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Canada’s student performance, formerly well above the OECD average, is now considerably less so. Canadian students are getting weaker, not better, particularly in math. (idealistock/Getty Images/iStockphoto)

Canada’s student performance, formerly well above the OECD average, is now considerably less so. Canadian students are getting weaker, not better, particularly in math.

(idealistock/Getty Images/iStockphoto)

Ontario students slipping in math scores Add to ...

Math scores are falling as more and more Ontario students struggle to meet provincial standards, according to the latest test results released Wednesday.

Education Minister Liz Sandals called the results “a problem,” and pointed to the decline in the proportion of Grade 6 students who meet provincial standards, which has fallen from 61 to 54 per cent over the past five years.

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Over the same time, results from the province’s Education Quality and Accountability Office (EQAO) showed that the proportion of Grade 3 students who meet provincial standards on math tests has also dropped, from 71 to 67 per cent.

Math has emerged as a challenge for Canadian educators as international standardized test scores have been steadily falling in every province except Quebec. Parents have been appealing to the ministries of education to take a back-to-basics approach to teaching math, emphasizing repetition and drills over problem solving. Alberta has been the only province to bend to pressure from parents for curriculum changes, with the government recently announcing that it will require students to memorize their multiplication tables and recall other basic math starting this fall.

Ontario’s EQAO data, however, suggest that students are struggling with problem solving, not basic math operations, according to testing officials and Ms. Sandals.

“The popular perception that kids can’t do arithmetic actually turns out not to be true,” she said.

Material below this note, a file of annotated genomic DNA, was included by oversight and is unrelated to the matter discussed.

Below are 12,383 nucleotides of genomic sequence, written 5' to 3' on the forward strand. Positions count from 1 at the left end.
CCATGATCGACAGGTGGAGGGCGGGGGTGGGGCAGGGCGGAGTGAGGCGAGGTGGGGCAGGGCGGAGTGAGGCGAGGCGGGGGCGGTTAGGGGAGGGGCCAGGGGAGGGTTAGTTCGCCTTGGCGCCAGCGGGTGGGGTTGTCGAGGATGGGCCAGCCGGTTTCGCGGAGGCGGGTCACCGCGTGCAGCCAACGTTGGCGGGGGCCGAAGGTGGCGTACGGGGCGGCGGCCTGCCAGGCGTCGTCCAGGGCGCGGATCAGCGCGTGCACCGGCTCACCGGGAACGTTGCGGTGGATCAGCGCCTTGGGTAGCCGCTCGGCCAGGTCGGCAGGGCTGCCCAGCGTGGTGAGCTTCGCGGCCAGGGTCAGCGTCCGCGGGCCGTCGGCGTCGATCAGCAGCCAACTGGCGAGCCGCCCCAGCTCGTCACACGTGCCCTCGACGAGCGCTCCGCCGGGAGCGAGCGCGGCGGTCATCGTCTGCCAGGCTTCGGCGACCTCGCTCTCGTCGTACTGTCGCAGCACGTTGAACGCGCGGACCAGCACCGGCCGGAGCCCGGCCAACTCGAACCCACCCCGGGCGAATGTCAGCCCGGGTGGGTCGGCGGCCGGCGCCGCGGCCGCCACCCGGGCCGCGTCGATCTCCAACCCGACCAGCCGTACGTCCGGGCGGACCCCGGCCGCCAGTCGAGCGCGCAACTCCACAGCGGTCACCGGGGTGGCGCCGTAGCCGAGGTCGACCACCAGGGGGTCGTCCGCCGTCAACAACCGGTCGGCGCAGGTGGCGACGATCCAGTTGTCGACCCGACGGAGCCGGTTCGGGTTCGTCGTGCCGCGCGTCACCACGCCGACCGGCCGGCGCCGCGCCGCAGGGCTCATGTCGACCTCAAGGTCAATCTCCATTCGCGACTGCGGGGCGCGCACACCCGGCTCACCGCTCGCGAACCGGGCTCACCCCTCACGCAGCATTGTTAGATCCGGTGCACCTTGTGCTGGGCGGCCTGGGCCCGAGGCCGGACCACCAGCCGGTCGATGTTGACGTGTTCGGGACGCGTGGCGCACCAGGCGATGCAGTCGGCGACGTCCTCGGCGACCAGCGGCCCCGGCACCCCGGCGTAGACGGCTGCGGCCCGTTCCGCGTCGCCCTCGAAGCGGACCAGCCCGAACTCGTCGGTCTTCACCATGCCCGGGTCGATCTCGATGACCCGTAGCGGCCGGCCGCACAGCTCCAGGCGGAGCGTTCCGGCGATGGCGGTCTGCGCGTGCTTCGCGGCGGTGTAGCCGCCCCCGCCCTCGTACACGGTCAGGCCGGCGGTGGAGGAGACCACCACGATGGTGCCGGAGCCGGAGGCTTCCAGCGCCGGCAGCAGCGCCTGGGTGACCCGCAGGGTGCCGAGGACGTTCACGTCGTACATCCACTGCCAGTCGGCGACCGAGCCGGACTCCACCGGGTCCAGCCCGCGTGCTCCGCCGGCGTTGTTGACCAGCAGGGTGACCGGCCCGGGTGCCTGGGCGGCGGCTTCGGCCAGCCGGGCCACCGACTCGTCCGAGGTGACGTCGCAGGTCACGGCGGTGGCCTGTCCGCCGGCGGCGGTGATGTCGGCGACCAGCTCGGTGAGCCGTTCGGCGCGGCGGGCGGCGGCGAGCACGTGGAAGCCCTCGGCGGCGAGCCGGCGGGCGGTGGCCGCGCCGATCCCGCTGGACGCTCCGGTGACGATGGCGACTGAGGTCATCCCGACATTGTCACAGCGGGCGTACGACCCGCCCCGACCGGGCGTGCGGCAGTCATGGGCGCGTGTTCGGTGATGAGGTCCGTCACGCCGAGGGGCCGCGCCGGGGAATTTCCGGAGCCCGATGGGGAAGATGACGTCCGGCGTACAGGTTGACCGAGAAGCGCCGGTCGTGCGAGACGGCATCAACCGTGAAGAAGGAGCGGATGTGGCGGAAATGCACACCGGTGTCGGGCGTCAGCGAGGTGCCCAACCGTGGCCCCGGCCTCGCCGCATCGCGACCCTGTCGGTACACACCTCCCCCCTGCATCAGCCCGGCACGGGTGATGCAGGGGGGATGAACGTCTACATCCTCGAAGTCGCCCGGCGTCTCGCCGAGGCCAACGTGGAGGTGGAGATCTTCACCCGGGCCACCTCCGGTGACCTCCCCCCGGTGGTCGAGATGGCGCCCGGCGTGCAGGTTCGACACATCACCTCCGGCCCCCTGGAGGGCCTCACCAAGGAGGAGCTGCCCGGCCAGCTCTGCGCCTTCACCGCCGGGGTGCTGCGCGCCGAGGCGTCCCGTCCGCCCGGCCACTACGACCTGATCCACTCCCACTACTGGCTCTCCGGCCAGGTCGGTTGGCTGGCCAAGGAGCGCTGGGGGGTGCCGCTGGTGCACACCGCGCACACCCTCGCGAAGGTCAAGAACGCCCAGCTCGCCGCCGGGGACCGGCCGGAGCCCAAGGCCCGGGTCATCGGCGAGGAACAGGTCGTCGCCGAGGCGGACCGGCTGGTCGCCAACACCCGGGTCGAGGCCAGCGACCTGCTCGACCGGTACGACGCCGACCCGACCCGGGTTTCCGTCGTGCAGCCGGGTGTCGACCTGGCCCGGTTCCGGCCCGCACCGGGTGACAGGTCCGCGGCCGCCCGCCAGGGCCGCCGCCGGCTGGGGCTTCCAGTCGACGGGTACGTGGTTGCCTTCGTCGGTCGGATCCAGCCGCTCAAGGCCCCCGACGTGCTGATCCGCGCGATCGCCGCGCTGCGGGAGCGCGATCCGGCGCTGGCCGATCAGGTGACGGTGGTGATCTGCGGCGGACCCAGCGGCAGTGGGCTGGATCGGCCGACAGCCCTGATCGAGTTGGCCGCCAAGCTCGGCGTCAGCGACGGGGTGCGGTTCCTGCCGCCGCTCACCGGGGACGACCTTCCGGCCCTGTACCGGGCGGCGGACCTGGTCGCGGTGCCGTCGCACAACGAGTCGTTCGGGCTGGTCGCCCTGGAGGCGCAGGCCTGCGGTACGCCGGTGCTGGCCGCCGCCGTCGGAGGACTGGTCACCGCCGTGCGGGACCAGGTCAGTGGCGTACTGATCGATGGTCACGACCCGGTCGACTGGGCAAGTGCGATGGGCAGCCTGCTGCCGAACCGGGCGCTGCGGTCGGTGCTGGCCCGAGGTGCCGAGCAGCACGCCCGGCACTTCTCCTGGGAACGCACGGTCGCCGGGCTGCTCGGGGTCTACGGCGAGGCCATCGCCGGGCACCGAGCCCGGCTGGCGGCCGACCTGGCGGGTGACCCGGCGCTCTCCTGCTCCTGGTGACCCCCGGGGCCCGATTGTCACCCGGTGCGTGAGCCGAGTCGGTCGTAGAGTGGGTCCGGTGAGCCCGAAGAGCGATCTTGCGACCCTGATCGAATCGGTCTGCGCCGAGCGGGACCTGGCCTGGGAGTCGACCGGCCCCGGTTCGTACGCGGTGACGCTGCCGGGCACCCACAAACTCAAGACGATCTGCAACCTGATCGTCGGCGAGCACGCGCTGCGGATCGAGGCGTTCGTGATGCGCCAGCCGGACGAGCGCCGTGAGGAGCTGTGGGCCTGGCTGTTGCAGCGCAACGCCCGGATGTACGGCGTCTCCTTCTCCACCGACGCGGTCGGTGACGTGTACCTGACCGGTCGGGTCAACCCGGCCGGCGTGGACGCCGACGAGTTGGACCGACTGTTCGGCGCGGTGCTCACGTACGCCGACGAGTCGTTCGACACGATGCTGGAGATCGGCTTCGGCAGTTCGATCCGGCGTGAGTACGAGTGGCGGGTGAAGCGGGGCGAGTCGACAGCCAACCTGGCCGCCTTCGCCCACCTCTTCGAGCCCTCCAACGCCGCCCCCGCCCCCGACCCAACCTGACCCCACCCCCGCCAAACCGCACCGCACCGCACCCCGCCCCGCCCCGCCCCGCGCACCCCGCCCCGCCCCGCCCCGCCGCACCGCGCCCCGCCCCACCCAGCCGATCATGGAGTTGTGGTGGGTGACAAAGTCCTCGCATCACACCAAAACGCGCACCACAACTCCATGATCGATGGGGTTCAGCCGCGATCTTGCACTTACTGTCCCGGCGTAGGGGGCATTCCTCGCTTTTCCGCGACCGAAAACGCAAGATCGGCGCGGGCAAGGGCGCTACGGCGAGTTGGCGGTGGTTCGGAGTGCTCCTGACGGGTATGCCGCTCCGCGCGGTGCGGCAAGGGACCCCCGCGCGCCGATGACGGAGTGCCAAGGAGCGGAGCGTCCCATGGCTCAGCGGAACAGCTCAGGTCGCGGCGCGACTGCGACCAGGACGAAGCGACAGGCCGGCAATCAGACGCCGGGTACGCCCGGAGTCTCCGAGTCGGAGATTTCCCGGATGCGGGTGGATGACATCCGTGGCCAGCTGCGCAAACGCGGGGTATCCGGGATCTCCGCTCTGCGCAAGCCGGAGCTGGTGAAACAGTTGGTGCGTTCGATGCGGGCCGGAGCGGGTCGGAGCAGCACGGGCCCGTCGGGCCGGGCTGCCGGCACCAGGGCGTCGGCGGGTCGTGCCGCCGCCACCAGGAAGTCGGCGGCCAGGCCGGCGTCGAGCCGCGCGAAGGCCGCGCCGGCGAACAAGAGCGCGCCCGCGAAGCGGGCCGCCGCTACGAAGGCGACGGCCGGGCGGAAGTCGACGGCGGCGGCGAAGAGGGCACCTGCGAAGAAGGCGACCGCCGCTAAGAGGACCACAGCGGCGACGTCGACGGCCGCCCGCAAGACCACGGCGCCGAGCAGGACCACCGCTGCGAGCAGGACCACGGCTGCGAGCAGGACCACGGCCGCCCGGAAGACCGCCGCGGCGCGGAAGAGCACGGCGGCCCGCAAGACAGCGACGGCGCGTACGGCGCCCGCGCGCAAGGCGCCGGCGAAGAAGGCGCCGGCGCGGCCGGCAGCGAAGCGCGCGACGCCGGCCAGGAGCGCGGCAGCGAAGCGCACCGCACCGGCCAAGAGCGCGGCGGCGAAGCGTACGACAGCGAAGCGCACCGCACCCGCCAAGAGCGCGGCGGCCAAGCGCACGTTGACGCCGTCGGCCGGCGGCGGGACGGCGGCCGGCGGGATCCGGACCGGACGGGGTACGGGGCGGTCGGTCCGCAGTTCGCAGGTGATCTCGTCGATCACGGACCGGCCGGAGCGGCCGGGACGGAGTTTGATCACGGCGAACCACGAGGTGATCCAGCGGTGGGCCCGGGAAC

Ms. Sandals has blamed teacher training, and her ministry has made $2-million available for teachers wanting to take specialty math courses. More than 1,900 elementary teachers took advantage of that initiative and upgraded their math qualifications over the summer.

Ontario’s results suggest that teacher expertise is important to student achievement. Though elementary scores have been falling, at the high school level, where math teachers are more likely to have expertise in the subject area, math scores have been climbing. Over the past five years, the proportion of students in the Grade 9 academic stream who meet standards has climbed to 85 per cent from 82. In the applied stream that figure has climbed to 47 per cent from 40.

At the same time, the proportion of students choosing the more demanding academic stream over applied has also climbed, according to Ms. Sandals. “One of the things we want to do is give elementary teachers more opportunity to learn how to teach math concepts,” Ms. Sandals said.

Some school boards, such as Peel District School Board, are developing their own strategies for addressing tumbling math scores. The board’s director, Tony Pontes, announced Wednesday that his schools would focus on numeracy over the next three years, and provide special training to teachers and workshops for parents.

Over the past year, Grade 3 math scores have remained stable, but at the Grade 6 level, math scores have dropped three points.

Student literacy scores were more promising. Reading and writing skills at the primary level have climbed steadily over the past five years, and the proportion of Grade 10 students meeting literacy standards has remained steady at about 83 per cent.

More than 250,000 primary students and 250,000 high school students took the test last school year.

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